A coalition of states filed a lawsuit against the State Department in July over a deal they struck with Cody Wilson and his company, Defense Distributed. The deal gave Defense Distributed the go-ahead to publish blueprints for 3-D printed guns which Wilson wanted to post beginning Aug. 1. A judge issued a temporary restraining order against Wilson and his company, which prevented them from posting the blueprints.
The coalition of states and gun control groups, lead by Washington State Attorney General Bob Ferguson (D), argue that the release of the blueprints are a safety risk. The attorneys for the Trump administration, however, pushed back in court on Wednesday. Their argument is simple: gun control advocates, including those who make up the coalition of states, don't understand the issue and are trying to retroactively prevent blueprints from being posted online although Wilson had initially posted them back in 2013. And, as the saying goes, once it's on the internet, it's there forever.
U.S. Attorney Annette L. Hayes explained the Trump administration's point of view in a 26-page brief detailing their objection to a preliminary injunction (emphasis mine):
This case is not about the regulation of U.S. persons who wish to utilize a 3D printer to manufacture their own small-caliber firearms. Rather, this case concerns the Department of State’s delegated authority to control the export of defense articles and services, or technical data related thereto, that raise military or intelligence concerns. The Department is tasked with determining what technology and weaponry provides a critical military or intelligence advantage such that it should not be shipped without restriction from the United States to other countries (or otherwise provided to foreigners), where, beyond the reach of U.S. law, it could be used to threaten U.S. national security, foreign policy, or international peace and stability. Domestic activities that do not involve providing access to foreign persons, by contrast, are left to other federal agencies—and the states—to regulate.
In bringing their motion for a preliminary injunction, Plaintiffs misunderstand the fundamental limit on the State Department’s authority. According to Plaintiffs, the Government’s export-related determinations—specifically with respect to the export of technical data developed by Defense Distributed—have jeopardized their ability to protect the safety and health of their residents. But the domestic harms about which Plaintiffs are allegedly concerned are not properly regulated by the Department under current law. Plaintiffs’ allegations of harm are not reasonably attributable to the Department’s regulation of exports, but rather focus on the possibility that third parties will commit violations of the Undetectable Firearms Act or other relevant laws that are not at issue in this case. Likewise, Plaintiffs have failed to demonstrate that the facts and law clearly favor their position with respect to the merits of their claims, or that it is in the public interest for the Court to second-guess the national security determinations of the Executive Branch.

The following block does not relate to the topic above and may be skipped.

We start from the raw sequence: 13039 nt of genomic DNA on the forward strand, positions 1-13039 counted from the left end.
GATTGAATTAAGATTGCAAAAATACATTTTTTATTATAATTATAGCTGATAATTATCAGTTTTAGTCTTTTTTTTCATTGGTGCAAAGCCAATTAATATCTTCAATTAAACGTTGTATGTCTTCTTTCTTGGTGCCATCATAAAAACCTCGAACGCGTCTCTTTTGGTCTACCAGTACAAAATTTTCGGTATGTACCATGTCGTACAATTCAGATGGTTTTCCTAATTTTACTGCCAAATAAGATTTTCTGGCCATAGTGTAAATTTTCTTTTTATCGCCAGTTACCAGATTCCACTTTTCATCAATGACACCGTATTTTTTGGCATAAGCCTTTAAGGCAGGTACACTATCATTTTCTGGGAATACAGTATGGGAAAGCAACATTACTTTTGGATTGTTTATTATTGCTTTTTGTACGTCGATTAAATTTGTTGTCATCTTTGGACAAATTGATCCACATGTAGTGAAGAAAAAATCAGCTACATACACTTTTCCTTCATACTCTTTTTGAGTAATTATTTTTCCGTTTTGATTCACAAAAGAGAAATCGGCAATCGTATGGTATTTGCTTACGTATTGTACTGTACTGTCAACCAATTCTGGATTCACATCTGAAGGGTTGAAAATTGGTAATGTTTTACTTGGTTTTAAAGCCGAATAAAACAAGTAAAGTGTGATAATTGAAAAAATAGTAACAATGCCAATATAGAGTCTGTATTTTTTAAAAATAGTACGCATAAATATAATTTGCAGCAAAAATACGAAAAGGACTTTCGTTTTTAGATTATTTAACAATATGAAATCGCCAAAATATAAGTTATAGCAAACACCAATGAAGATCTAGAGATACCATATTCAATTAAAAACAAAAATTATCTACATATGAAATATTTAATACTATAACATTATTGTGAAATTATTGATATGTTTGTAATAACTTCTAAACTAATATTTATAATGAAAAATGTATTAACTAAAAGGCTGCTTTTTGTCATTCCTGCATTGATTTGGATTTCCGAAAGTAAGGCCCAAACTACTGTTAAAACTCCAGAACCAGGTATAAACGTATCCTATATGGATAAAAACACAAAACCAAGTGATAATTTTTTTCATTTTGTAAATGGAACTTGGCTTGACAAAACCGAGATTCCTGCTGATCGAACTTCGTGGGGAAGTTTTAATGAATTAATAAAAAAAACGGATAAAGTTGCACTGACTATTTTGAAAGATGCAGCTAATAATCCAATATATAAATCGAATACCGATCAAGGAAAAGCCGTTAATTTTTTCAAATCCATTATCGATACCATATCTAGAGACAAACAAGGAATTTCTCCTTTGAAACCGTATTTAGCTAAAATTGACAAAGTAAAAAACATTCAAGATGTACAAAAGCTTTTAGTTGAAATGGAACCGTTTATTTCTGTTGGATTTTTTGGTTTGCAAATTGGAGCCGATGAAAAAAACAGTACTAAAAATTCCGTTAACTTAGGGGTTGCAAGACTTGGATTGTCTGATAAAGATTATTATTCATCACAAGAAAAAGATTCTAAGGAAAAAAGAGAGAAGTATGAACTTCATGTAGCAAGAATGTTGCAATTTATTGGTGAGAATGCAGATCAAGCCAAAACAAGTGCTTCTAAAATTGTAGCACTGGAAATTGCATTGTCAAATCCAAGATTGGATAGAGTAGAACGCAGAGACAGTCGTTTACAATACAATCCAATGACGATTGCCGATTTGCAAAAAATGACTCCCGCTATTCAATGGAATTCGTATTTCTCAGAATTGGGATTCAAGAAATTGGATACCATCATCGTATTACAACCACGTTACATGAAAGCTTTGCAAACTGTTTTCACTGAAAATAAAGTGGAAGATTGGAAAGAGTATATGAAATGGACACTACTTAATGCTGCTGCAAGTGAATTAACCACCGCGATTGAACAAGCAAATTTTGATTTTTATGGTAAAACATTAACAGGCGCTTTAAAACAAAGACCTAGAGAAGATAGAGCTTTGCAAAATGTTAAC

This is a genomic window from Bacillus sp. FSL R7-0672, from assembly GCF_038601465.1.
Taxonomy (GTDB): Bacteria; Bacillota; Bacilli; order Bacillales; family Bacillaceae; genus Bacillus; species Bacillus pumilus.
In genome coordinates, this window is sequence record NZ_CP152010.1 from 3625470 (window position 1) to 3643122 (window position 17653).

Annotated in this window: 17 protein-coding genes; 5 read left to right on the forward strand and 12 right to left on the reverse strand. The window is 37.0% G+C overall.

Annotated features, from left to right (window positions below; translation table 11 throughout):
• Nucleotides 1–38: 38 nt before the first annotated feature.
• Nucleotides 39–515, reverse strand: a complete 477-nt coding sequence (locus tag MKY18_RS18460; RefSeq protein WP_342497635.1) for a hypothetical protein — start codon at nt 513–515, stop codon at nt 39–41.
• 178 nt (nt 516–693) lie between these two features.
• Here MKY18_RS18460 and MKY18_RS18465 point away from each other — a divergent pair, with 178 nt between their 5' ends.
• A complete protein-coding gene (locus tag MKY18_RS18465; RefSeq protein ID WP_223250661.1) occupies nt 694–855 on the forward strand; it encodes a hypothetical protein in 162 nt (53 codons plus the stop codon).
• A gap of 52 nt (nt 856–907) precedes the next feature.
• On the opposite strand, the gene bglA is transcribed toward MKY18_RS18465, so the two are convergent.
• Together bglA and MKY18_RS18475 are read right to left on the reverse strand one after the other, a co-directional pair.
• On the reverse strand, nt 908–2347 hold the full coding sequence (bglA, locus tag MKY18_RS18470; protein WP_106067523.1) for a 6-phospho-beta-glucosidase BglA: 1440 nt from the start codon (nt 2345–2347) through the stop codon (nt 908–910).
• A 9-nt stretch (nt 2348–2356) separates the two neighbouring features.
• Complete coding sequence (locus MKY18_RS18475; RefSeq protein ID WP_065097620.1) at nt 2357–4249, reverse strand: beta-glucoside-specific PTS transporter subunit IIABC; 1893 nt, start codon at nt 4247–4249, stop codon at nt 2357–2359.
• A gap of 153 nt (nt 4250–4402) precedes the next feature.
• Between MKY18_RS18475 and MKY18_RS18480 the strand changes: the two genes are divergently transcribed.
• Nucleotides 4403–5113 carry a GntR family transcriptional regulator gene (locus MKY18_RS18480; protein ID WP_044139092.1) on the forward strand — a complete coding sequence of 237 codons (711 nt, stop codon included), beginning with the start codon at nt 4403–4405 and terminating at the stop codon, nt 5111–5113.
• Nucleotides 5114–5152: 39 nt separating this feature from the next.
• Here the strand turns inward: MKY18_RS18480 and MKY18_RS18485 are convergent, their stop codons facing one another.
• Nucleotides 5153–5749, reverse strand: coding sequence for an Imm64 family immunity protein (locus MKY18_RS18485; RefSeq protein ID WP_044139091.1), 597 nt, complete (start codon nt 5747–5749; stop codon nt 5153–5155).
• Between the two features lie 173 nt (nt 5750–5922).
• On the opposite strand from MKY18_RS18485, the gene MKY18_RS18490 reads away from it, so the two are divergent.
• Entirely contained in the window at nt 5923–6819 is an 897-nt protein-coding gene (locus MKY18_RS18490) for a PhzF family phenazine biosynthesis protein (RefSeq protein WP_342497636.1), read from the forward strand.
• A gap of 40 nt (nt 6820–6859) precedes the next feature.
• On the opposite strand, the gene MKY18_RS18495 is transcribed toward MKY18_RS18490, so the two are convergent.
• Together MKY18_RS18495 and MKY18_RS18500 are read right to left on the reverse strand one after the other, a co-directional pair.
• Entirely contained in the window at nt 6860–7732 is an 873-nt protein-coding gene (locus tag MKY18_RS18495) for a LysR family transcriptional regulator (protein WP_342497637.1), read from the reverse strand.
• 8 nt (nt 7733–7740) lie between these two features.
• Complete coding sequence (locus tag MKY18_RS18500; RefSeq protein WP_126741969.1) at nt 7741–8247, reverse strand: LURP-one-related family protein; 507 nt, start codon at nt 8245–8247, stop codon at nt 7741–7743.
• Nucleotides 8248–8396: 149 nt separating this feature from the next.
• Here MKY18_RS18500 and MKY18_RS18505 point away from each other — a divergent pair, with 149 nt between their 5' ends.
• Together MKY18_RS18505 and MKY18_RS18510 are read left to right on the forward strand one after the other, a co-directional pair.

Accordingly, Plaintiffs’ motion should be denied.
Translation: the State Department has bigger fish to fry than this. They're concerned about national security, not domestic policy. Gun control regulation doesn't fall into their scope of work. It's up to President Trump and his team to determine what's a national security threat, not the courts and not states' attorney generals.
Another very interesting point the Trump administration brings up:
...the Department has no authority to restrict U.S. persons from sharing these files with other U.S. persons within the United States, the harms identified by Plaintiffs cannot be prevented by an injunction in this case.
...Further, the Government notes that the possibility of manufacturing small-caliber firearms from a 3D-printing process has been publicly discussed since 2013.
Wilson previously published his blueprints back in 2013. That's important to note because that means average Americans have downloaded and saved them. They're able to share the files with others, which we know is happening on the World Wide Web. Keeping Defense Distributed from publishing the files (again) doesn't keep the files out of Americans hands. You know why? Because they're already out there. And there are ways to circumvent that injunction, like CodeIsFreeSpeech.com, where pro-gun groups republished Wilson's blueprints.
The other issue Hayes brought up: the Undetectable Firearms Act of 1988 which "bars the manufacture, possession, sale, import, or transfer of undetectable firearms." At least 3.7 ounces of metal are required in each of these 3-D printed guns to make them legal.
Attorney General Jeff Sessions went to bat for his agency.
"Under federal law, it is illegal to manufacture or possess plastic firearms that are undetectable. Violation of this law is punishable by up to five years in prison. Such firearms present a significant risk to public safety, and the Department of Justice will use every available tool to vigorously enforce this prohibition. We will work with federal, state and local law enforcement to identify any possible cases for prosecution," Sessions said in a statement. "We will not stand for the evasion, especially the flouting, of current law and will take action to ensure that individuals who violate the law by making plastic firearms and rendering them undetectable, will be prosecuted to the fullest extent."